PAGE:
Contact: Julie Willmot
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TRENTON, N.J. -Mercer County Executive Brian M. Hughes stood alongside Trenton Mayor Douglas H. Palmer and a contingent of Mercer County law enforcement officials to lend his support today for Gov. Jon Corzine's plan to tackle escalating violent crime in New Jersey communities.

Corzine unveiled the enforcement phase of the plan on the steps of the State House yesterday, focusing on how the State should work with local law enforcement and County prosecutors to target gangs and gun violence. The three-pronged plan, which aims to tackle violent crimes, also focuses on prevention and preparing inmates to re-enter society.

"I strongly support this plan to take more aggressive action against the gangs and guns that are trying to tear communities apart here in Mercer County and across the State," Hughes said following the governor's announcement. "The ultimate result of the plan is to become smarter and faster at attacking gun violence and gangs, and I'm pleased to say that we are already achieving some of the goals the governor has put forth."

With violent crime and murder rates up throughout the State, Gov. Corzine said real change can only come at the local level. The State's anti-crime plan calls for local assessments of gang problems, interagency task forces to target gangs and guns, and intelligence-led policing, all initiatives that are already underway in Mercer County.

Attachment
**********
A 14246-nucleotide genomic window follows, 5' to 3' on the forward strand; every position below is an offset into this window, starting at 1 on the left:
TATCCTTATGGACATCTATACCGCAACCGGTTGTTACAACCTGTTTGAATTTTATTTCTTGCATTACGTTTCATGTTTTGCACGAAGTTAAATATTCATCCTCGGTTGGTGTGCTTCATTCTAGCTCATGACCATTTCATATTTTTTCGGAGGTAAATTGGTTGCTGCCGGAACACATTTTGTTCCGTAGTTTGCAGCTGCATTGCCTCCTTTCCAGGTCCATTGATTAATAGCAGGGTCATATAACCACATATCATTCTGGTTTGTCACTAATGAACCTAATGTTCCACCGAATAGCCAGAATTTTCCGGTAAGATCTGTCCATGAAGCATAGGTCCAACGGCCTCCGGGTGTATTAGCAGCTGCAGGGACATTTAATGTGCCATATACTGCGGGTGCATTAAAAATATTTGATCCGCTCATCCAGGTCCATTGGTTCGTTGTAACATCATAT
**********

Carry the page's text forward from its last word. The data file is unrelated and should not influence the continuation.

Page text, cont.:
"Shooting response teams are an important component to targeting and tracking violent crime," said Attorney General Anne Milgram. "One of the best examples in the State is in Mercer County, with the team of the State Police, Hamilton, Ewing, and Trenton police crossing town lines just like criminals. This will lead to more solved crimes."

Hughes said the shooting response team and the Violent Crime Task Force are examples of interagency task forces called for by Gov. Corzine. In addition, sharing of real-time intelligence on gangs, gun violence, and criminal "hot spots" is occurring across multiple law enforcement agencies in Mercer County, Hughes said.

Hughes said he also supports the governor's call for stronger laws against those who carry guns and those criminals who attempt to intimidate or retaliate against witnesses.  He credited Mercer County law enforcement, and especially the County Prosecutor's Office, with largely succeeding in getting witnesses to cooperate.